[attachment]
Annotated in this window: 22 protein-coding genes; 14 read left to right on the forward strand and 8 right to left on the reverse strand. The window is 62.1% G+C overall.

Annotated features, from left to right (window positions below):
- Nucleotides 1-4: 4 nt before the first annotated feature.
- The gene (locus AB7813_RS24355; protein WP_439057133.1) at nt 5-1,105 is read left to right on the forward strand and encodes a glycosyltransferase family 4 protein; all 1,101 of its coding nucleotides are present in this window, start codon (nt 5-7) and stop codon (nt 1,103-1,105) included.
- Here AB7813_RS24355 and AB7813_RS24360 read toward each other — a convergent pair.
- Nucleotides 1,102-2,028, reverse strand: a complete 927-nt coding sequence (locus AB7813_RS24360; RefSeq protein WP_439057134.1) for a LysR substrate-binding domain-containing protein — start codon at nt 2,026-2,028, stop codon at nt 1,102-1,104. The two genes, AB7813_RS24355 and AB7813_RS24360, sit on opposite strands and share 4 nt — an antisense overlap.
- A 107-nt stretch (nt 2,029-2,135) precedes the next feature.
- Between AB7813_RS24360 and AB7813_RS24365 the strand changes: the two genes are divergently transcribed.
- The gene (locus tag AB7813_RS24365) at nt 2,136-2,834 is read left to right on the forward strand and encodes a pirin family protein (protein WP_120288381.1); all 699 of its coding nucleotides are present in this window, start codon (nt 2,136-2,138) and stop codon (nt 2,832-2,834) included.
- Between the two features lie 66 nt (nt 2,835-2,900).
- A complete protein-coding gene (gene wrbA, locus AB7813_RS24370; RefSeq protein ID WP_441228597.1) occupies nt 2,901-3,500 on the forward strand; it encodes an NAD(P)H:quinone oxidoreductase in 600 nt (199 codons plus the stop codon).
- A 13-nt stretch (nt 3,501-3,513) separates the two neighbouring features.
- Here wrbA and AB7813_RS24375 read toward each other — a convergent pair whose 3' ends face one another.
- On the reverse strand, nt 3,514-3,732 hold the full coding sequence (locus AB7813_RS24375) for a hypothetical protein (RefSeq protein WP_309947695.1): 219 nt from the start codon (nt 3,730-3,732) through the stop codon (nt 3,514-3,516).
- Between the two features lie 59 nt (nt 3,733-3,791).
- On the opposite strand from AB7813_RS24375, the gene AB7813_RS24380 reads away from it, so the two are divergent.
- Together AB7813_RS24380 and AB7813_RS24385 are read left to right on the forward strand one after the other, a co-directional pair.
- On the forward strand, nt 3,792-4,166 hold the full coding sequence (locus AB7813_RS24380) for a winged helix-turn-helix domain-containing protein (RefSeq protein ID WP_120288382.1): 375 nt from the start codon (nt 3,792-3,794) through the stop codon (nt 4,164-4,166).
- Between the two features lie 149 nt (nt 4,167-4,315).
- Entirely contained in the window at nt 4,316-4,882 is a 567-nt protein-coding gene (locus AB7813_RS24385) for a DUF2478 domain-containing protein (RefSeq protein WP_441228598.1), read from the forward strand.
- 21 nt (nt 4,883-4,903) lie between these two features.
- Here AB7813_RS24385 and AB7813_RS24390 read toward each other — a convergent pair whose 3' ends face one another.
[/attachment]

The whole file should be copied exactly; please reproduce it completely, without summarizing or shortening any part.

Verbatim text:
Annotated in this window: 22 protein-coding genes; 14 read left to right on the forward strand and 8 right to left on the reverse strand. The window is 62.1% G+C overall.

Annotated features, from left to right (window positions below):
- Nucleotides 1-4: 4 nt before the first annotated feature.
- The gene (locus AB7813_RS24355; protein WP_439057133.1) at nt 5-1,105 is read left to right on the forward strand and encodes a glycosyltransferase family 4 protein; all 1,101 of its coding nucleotides are present in this window, start codon (nt 5-7) and stop codon (nt 1,103-1,105) included.
- Here AB7813_RS24355 and AB7813_RS24360 read toward each other — a convergent pair.
- Nucleotides 1,102-2,028, reverse strand: a complete 927-nt coding sequence (locus AB7813_RS24360; RefSeq protein WP_439057134.1) for a LysR substrate-binding domain-containing protein — start codon at nt 2,026-2,028, stop codon at nt 1,102-1,104. The two genes, AB7813_RS24355 and AB7813_RS24360, sit on opposite strands and share 4 nt — an antisense overlap.
- A 107-nt stretch (nt 2,029-2,135) precedes the next feature.
- Between AB7813_RS24360 and AB7813_RS24365 the strand changes: the two genes are divergently transcribed.
- The gene (locus tag AB7813_RS24365) at nt 2,136-2,834 is read left to right on the forward strand and encodes a pirin family protein (protein WP_120288381.1); all 699 of its coding nucleotides are present in this window, start codon (nt 2,136-2,138) and stop codon (nt 2,832-2,834) included.
- Between the two features lie 66 nt (nt 2,835-2,900).
- A complete protein-coding gene (gene wrbA, locus AB7813_RS24370; RefSeq protein ID WP_441228597.1) occupies nt 2,901-3,500 on the forward strand; it encodes an NAD(P)H:quinone oxidoreductase in 600 nt (199 codons plus the stop codon).
- A 13-nt stretch (nt 3,501-3,513) separates the two neighbouring features.
- Here wrbA and AB7813_RS24375 read toward each other — a convergent pair whose 3' ends face one another.
- On the reverse strand, nt 3,514-3,732 hold the full coding sequence (locus AB7813_RS24375) for a hypothetical protein (RefSeq protein WP_309947695.1): 219 nt from the start codon (nt 3,730-3,732) through the stop codon (nt 3,514-3,516).
- Between the two features lie 59 nt (nt 3,733-3,791).
- On the opposite strand from AB7813_RS24375, the gene AB7813_RS24380 reads away from it, so the two are divergent.
- Together AB7813_RS24380 and AB7813_RS24385 are read left to right on the forward strand one after the other, a co-directional pair.
- On the forward strand, nt 3,792-4,166 hold the full coding sequence (locus AB7813_RS24380) for a winged helix-turn-helix domain-containing protein (RefSeq protein ID WP_120288382.1): 375 nt from the start codon (nt 3,792-3,794) through the stop codon (nt 4,164-4,166).
- Between the two features lie 149 nt (nt 4,167-4,315).
- Entirely contained in the window at nt 4,316-4,882 is a 567-nt protein-coding gene (locus AB7813_RS24385) for a DUF2478 domain-containing protein (RefSeq protein WP_441228598.1), read from the forward strand.
- 21 nt (nt 4,883-4,903) lie between these two features.
- Here AB7813_RS24385 and AB7813_RS24390 read toward each other — a convergent pair whose 3' ends face one another.